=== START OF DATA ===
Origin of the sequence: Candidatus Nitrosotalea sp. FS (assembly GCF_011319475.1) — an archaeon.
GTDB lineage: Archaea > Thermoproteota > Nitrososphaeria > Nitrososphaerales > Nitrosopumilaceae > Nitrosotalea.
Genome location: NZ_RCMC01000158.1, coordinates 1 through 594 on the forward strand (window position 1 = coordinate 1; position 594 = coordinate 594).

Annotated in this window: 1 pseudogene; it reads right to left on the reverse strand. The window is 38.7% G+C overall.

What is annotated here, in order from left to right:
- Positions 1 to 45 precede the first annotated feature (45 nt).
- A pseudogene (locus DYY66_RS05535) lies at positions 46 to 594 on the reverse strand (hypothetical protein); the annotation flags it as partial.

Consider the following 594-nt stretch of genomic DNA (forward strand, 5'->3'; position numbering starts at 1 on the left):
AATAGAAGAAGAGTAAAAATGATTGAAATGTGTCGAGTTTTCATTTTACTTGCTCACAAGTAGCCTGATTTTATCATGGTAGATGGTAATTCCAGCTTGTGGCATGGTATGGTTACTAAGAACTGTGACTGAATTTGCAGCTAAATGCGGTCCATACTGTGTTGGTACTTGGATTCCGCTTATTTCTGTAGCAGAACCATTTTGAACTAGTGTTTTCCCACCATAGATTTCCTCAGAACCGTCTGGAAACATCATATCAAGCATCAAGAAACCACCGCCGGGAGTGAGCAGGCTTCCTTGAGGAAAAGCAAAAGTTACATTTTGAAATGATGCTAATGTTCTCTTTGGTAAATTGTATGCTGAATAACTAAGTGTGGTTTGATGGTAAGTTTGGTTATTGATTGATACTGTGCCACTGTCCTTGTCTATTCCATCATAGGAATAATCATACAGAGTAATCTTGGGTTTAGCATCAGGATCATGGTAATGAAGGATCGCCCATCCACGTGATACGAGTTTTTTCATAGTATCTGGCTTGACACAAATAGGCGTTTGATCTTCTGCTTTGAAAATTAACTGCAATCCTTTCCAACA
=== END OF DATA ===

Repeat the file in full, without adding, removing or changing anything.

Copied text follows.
Origin of the sequence: Candidatus Nitrosotalea sp. FS (assembly GCF_011319475.1) — an archaeon.
GTDB lineage: Archaea > Thermoproteota > Nitrososphaeria > Nitrososphaerales > Nitrosopumilaceae > Nitrosotalea.
Genome location: NZ_RCMC01000158.1, coordinates 1 through 594 on the forward strand (window position 1 = coordinate 1; position 594 = coordinate 594).

Annotated in this window: 1 pseudogene; it reads right to left on the reverse strand. The window is 38.7% G+C overall.

What is annotated here, in order from left to right:
- Positions 1 to 45 precede the first annotated feature (45 nt).
- A pseudogene (locus DYY66_RS05535) lies at positions 46 to 594 on the reverse strand (hypothetical protein); the annotation flags it as partial.

Consider the following 594-nt stretch of genomic DNA (forward strand, 5'->3'; position numbering starts at 1 on the left):
AATAGAAGAAGAGTAAAAATGATTGAAATGTGTCGAGTTTTCATTTTACTTGCTCACAAGTAGCCTGATTTTATCATGGTAGATGGTAATTCCAGCTTGTGGCATGGTATGGTTACTAAGAACTGTGACTGAATTTGCAGCTAAATGCGGTCCATACTGTGTTGGTACTTGGATTCCGCTTATTTCTGTAGCAGAACCATTTTGAACTAGTGTTTTCCCACCATAGATTTCCTCAGAACCGTCTGGAAACATCATATCAAGCATCAAGAAACCACCGCCGGGAGTGAGCAGGCTTCCTTGAGGAAAAGCAAAAGTTACATTTTGAAATGATGCTAATGTTCTCTTTGGTAAATTGTATGCTGAATAACTAAGTGTGGTTTGATGGTAAGTTTGGTTATTGATTGATACTGTGCCACTGTCCTTGTCTATTCCATCATAGGAATAATCATACAGAGTAATCTTGGGTTTAGCATCAGGATCATGGTAATGAAGGATCGCCCATCCACGTGATACGAGTTTTTTCATAGTATCTGGCTTGACACAAATAGGCGTTTGATCTTCTGCTTTGAAAATTAACTGCAATCCTTTCCAACA